Tonight, during the hour and a half each night between dinner and prayer circle where everyone hangs out outside, I played for a long time with a little boy who is new to the hogar. He is eight years old and has a smile that spreads in a long line across his face, lighting up big brown eyes, a high-pitched, excitable voice and a babyish laugh. He called me over to a corner of the porch to sit on the ground so I could watch him proudly assemble a tiny plastic top. He spun it as fast as he could a few times - "Mira! Mira!" - and then handed it to me to try. He was completely content in that moment, spinning his tiny top or watching me spin it, shrieking when it got too close to the edge of the porch, giggling every time it fell over. I could hardly believe that it was only a few days ago that I had sat with the same boy while he sobbed miserably into a plate of pancakes.
I was one of the group who went to pick him up from one of the state-run children's homes four days ago. We picked up three new children from the home that day and he had been then one I had gotten to know the least on our trip. In contrast to the other two boys, he had been calm and unimpressed during the ride back to Amigos, half-smiling at times, but mostly quietly looking out the window. I don't remember once seeing the wide smile that has come to define his face for me now.
We arrived to the hogar as everyone does here: to the applause of the entire home gathered at the front gate. All three timidly got out of the car and walked through the crowd where they were introduced to the padrinos and madrinas, the caretakers of the boys and girls who live on-site and are with the children full-time.
I didn't see the littlest boy much that evening or the next day. At dinner in the comedor I made a point to sit with him, but he gave me a cold shoulder. At breakfast and lunch the next day I looked around to find him sitting sullenly, not speaking to the other boys around him.
Late that afternoon, we, the new volunteers were in the midst of an orientation session when we learned that the boy had run away. It was 4:30 and we learned he had been gone about half an hour. We came out of the session to see search parties assembling. Two of the trucks full of people went out to drive in separate directions and a large group of boys and a few padrinos went out on foot. After night had fallen, the search parties began to return one by one. Staff members assembled a description of the child with photos and dropped them off at local police stations. We had to go to sleep that night not knowing where he was sleeping.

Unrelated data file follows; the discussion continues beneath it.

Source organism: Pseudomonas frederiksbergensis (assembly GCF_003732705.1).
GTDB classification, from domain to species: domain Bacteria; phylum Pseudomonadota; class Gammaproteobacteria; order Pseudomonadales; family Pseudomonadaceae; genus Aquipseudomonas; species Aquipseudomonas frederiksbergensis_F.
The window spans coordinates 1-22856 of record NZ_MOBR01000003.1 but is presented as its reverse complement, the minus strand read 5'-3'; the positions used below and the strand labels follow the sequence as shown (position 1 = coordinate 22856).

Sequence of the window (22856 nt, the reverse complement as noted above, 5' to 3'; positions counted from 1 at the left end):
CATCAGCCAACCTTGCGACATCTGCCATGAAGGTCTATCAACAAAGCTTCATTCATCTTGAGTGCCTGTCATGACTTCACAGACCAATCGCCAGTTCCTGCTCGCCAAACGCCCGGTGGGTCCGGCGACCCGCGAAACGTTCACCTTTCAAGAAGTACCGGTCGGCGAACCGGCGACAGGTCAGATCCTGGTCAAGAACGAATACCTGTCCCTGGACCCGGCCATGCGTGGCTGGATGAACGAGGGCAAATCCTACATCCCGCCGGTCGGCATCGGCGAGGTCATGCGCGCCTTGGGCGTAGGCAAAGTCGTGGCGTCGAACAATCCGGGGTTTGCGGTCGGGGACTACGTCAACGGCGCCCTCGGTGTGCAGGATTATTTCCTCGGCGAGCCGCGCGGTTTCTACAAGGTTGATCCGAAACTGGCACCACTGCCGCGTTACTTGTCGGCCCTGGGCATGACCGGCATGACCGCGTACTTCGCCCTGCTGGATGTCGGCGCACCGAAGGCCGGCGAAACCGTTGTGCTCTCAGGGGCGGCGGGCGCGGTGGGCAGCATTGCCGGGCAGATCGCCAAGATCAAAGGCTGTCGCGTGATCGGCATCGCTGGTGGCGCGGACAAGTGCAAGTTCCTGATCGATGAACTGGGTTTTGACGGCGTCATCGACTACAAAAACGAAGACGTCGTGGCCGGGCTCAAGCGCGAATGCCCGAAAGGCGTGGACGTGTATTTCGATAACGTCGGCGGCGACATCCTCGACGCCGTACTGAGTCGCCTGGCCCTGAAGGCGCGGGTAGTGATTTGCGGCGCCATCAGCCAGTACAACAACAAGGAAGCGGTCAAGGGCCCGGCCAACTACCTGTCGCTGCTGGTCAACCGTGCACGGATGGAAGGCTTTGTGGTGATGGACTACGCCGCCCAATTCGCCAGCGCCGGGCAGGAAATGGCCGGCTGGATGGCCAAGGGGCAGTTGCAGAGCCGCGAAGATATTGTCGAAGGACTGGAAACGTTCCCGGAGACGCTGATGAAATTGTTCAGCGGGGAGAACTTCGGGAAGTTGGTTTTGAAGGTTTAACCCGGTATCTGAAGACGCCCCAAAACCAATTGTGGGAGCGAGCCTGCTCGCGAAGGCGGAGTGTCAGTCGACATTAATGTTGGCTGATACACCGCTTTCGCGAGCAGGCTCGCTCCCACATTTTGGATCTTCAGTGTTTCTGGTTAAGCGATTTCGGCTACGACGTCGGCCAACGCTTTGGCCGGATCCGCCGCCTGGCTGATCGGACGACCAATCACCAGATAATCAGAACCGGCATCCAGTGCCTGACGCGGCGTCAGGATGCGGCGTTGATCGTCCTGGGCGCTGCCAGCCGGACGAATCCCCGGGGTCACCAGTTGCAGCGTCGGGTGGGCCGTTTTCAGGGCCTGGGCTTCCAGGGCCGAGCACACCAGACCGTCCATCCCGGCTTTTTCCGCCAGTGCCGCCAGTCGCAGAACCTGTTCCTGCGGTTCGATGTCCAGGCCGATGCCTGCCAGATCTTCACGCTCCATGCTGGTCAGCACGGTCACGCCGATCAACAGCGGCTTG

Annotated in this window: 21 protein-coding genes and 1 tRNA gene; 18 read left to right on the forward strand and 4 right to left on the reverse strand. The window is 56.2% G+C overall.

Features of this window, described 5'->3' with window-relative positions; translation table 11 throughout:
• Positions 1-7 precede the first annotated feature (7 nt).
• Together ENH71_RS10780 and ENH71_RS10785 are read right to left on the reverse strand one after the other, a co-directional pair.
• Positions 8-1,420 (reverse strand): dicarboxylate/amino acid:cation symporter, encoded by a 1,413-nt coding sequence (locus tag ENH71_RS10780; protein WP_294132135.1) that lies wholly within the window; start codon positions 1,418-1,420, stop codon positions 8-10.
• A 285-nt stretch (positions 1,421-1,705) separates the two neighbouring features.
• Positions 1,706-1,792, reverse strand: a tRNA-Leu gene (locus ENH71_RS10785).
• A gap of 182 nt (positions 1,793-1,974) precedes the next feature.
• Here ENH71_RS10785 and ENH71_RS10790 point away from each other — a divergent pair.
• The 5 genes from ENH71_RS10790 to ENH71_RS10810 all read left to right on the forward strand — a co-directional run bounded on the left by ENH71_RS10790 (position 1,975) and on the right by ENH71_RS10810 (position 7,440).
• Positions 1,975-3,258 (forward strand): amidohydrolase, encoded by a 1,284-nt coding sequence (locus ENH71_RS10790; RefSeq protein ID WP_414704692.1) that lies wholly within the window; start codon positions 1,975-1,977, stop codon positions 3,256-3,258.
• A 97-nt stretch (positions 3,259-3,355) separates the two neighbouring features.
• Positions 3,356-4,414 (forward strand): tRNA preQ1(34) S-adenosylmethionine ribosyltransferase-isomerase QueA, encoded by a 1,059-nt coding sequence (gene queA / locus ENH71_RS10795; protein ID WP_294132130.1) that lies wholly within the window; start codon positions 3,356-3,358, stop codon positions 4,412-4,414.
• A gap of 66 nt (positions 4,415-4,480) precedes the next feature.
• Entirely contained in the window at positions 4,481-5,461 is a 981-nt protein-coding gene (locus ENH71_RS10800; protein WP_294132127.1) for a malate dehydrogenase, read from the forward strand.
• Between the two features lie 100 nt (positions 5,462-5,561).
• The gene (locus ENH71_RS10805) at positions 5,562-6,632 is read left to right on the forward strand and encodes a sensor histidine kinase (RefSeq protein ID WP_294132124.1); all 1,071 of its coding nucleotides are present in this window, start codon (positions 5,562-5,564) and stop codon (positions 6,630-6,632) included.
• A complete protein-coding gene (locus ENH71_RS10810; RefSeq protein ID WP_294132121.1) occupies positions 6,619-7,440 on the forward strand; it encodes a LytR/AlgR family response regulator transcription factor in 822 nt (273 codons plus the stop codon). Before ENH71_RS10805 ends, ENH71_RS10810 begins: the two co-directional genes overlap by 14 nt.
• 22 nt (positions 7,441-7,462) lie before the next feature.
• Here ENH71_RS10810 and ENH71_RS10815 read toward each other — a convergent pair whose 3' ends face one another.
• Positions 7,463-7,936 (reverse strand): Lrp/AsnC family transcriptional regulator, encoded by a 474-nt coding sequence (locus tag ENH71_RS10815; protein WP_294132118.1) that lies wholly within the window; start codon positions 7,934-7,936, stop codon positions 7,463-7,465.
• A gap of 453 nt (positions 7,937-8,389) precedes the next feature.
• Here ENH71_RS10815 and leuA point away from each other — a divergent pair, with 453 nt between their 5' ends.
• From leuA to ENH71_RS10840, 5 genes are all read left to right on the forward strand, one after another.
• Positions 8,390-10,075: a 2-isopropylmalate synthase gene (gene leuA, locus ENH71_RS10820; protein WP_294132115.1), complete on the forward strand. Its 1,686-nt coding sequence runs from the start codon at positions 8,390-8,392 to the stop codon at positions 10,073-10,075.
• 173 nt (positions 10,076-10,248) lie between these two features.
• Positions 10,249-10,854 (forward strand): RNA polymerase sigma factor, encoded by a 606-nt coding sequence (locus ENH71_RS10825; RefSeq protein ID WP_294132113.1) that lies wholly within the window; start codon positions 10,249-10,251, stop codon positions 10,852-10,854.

The next day, the whole home was to spend the day at a nearby water-park. Several trips with truck-fulls of kids had to be taken to get everyone there starting at 8 in the morning. I wasn't with the group that found him, but I heard later that it was wild. The whole truck full of children seemed to spot him at the same time and began screaming and pointing. He had been walking towards them down the road; when he spotted them, he darted away and one of the older boys ran after him. When they put him in the car, he was already sobbing.
Amy, our co-director, called me over to the comedor to sit with him while he ate some breakfast. I listened while she told him that he had woried us so much because he is very important to us, because we love him. Waves of sadness poured over the little guy; he didn't know where to put his face. Every time the crying slowed for a bit, a fresh wave seemed to overtake him. He had his little bundle of clothes the hogar had given him in a plastic bag (when he arrived he had nothing with him but the clothes he wore), and he took them all out, refolding them, and putting them away again. He told us he had spent the night in a nearby town, he said, and had been trying to get back to the city to his younger brother. (The younger brother is set to move to Amigos in a few days).
Amy told him that the group was going to a water-park that day and that it would be really fun. Gradually he warmed to the idea. He agreed to leave his bundle at the home and go to the water-park with the last group. While we waited for the truck to arrive, I showed him around the home. We walked up the hill to the big white cross that overlooks the whole campus, and he agreed with me that the view of the mountains was beautiful. We looked at the wide green soccer field with its rows of half-tire "stands." We slid together down Amigos' big tube slide. I realized he hadn't let himself really look around at the home, hadn't let himself begin to like it.
That day at the water-park, I watched a version of this child emerge that I had never seen before as he shrieked and played and acted like the little kid he is, instead of like a mini-adult alone in the world. Since he's been at the hogar I've loved watching him run and play with the other boys and eat good meals with that big smile on his face. That's how his face is supposed to look.
As I begin to understand a little more how important Amigos is and what it does for these kids, this little guy will always come to the forefront of my mind. He always runs up to me now at meals or out on the field after dinner, and I look for him, too. The relationships built with the kids here are what everyone says make it so special. I've got a few I'm working on, but I know this one will always be very special to me. Because he was lost, and I watched him be found.